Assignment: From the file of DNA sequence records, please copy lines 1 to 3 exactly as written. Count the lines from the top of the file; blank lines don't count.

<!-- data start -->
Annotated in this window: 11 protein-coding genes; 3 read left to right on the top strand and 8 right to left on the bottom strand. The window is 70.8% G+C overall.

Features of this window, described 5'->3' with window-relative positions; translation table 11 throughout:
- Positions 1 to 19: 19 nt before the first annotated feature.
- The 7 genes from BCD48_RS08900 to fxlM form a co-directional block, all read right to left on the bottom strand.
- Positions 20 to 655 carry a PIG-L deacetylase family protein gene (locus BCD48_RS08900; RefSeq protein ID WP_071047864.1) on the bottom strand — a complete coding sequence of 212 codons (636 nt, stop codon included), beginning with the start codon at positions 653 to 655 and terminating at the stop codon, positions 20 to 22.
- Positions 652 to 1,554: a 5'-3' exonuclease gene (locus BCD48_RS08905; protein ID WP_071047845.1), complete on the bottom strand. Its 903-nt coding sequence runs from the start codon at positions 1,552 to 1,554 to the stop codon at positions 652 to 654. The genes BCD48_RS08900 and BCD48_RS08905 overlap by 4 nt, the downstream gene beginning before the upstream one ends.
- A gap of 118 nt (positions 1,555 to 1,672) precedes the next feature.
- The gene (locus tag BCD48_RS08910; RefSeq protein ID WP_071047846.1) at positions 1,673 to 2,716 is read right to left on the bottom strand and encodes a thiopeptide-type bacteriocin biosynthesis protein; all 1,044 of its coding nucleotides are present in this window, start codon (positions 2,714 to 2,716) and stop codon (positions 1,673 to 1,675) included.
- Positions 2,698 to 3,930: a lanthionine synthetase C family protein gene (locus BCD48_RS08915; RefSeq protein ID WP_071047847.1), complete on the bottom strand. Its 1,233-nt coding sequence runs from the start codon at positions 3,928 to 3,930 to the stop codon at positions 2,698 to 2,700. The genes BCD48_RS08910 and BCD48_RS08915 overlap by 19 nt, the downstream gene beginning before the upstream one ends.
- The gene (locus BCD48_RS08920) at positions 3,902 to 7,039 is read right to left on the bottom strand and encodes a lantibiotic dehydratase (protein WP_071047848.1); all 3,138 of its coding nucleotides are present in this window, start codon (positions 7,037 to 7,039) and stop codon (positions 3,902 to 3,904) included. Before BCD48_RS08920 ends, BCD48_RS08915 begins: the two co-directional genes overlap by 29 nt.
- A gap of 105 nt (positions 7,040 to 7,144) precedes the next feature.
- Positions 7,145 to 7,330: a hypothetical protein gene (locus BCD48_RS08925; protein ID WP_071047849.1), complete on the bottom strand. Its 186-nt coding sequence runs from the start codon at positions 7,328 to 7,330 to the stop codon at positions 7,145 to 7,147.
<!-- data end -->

Annotated in this window: 11 protein-coding genes; 3 read left to right on the top strand and 8 right to left on the bottom strand. The window is 70.8% G+C overall.

Features of this window, described 5'->3' with window-relative positions; translation table 11 throughout:
- Positions 1 to 19: 19 nt before the first annotated feature.